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The star that created our world.

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posted on Mar, 2 2017 @ 12:04 AM
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a reply to: Golantrevize

The most likely suspect is the black hole at the center of our galaxy.




posted on Mar, 2 2017 @ 12:11 AM
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a reply to: rickymouse

You mean john cena



posted on Mar, 2 2017 @ 12:23 AM
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originally posted by: Aeshma
a reply to: rickymouse

You mean john cena


Because you can't see it....



posted on Mar, 2 2017 @ 12:32 AM
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a reply to: Golantrevize

The stars (or star) that birthed the elements from which the solar system is built are long dead in supernovae.

The process of nucleosynthesis within those stars means that they didn't have the same chemical abundances, either.

The supernovae that blew those stars apart, spreading their elements also created most of those new elements.

Not only that but our galaxy is in rotation and has interacted with nearby galaxies, so even the identification of where those stars might once have been is unclear.

edit on 2/3/2017 by chr0naut because: (no reason given)



posted on Mar, 2 2017 @ 12:56 AM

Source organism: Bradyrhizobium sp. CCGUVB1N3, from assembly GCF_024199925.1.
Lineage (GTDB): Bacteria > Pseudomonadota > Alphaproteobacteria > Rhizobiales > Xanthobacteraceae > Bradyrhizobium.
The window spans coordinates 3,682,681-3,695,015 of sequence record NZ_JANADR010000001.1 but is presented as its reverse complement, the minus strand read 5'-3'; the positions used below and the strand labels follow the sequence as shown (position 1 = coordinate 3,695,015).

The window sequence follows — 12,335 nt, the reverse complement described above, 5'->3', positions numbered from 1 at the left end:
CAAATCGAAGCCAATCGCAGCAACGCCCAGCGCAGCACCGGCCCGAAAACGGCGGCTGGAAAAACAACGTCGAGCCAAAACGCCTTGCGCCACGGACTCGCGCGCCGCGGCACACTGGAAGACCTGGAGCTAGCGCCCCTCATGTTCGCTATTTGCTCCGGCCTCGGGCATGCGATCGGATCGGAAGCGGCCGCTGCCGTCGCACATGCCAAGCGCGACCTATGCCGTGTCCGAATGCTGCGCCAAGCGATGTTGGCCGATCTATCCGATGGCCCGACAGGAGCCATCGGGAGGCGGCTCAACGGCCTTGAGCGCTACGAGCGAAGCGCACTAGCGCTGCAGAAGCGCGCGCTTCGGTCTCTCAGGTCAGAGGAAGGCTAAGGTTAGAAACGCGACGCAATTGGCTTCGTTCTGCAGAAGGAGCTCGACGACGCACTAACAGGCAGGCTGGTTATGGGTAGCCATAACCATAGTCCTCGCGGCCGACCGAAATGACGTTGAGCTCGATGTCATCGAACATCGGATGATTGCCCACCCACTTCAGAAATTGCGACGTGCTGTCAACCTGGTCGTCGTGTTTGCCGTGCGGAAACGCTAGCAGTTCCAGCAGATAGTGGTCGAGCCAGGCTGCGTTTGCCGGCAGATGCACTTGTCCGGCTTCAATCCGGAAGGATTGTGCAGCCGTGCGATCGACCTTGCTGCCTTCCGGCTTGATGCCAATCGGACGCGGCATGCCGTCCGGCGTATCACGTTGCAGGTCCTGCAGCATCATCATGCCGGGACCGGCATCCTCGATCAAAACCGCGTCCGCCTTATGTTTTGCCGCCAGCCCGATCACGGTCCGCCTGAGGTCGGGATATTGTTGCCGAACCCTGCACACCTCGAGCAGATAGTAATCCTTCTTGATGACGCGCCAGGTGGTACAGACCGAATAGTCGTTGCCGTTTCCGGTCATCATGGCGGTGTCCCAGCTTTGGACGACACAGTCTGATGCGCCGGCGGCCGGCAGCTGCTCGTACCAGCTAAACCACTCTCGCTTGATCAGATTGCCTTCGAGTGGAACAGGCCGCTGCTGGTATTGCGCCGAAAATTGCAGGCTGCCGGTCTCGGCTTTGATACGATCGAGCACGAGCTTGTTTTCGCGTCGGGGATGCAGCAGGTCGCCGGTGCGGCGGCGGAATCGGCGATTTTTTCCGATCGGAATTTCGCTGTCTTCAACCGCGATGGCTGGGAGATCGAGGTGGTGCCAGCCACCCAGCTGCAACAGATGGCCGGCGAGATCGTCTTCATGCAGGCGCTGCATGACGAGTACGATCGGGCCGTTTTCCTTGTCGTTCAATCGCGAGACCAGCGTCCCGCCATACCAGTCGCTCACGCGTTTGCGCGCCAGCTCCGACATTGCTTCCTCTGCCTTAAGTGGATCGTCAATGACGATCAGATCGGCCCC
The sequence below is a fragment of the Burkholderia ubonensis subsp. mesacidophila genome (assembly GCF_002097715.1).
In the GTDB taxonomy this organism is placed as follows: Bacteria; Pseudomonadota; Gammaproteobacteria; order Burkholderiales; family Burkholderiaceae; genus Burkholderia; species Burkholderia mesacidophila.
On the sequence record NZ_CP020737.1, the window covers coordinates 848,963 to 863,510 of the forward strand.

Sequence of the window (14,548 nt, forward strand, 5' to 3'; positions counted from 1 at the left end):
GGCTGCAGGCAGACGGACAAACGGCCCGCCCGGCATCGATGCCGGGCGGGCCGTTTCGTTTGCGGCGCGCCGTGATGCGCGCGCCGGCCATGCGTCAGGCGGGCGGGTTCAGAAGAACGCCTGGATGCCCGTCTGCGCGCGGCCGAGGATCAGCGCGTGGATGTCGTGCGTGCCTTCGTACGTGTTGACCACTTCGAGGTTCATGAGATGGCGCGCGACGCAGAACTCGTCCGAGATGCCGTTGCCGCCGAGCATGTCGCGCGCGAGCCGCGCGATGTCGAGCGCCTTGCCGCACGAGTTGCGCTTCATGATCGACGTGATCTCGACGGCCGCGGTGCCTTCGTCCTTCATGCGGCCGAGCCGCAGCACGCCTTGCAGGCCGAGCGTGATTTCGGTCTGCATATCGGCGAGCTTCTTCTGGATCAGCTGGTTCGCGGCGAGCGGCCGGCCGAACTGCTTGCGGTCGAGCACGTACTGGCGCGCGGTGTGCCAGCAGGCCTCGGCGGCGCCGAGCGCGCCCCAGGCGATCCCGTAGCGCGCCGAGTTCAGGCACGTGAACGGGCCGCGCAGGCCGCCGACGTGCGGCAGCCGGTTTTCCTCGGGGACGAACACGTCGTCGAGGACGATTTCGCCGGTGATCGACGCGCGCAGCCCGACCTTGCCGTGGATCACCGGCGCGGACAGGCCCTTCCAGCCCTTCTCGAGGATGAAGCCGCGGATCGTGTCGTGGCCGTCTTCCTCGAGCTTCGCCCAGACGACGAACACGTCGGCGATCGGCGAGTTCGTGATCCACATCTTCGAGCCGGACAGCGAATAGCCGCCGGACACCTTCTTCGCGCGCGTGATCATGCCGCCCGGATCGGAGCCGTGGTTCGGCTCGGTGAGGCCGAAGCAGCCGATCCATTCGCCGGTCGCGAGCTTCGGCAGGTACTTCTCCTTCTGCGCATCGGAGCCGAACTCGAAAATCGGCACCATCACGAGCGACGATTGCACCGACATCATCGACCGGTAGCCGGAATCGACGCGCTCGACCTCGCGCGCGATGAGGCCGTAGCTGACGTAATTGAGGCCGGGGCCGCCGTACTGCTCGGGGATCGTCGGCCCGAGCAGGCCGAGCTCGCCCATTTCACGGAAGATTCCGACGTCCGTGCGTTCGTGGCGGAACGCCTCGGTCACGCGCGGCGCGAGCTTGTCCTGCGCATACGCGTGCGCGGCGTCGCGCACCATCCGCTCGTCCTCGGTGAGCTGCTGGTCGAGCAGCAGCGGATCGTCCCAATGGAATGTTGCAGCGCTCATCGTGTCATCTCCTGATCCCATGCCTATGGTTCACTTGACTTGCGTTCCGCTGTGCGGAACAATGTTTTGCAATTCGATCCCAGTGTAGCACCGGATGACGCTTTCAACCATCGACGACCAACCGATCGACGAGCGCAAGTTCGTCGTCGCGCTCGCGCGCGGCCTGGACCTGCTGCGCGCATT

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I'm sticking with the JHVH-1 farted in the bathtub theory.
It's easier for me to wrap my brain around.



posted on Mar, 2 2017 @ 05:33 AM
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The Sun is probably a 2nd or 3rd generation star owing to its relatively high metallically compared to the stars around it. It points at the stellar nursery that the sun formed out of being long since dissipated. The orbit of the sun, while does bob up and down isn't very extreme and the sun is probably a disc star rather than one in a disc crossing globular cluster for example.

The Stellar remnant for the original star? well depends upon the mechanism causing the supernovae, not all stellar expositions result in a black hole/white dwarf or neutron star. There might be nothing left... but our sun and other stars that formed in its wake



posted on Mar, 2 2017 @ 06:42 PM
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a reply to: CreationBro

I was being facetious.



posted on Mar, 3 2017 @ 04:59 AM
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a reply to: Golantrevize

What you are looking for is at least 5 billion years in the past and long gone.

Like someone else suggested stellar drift is a factor, and i imagine the orbital mechanisms of other stars may also play a part.

Short of developing some form of time travel to directly observe the phenomenon i don't really expect there to be any meaningful answer to your query given the technology we have available to address the question.




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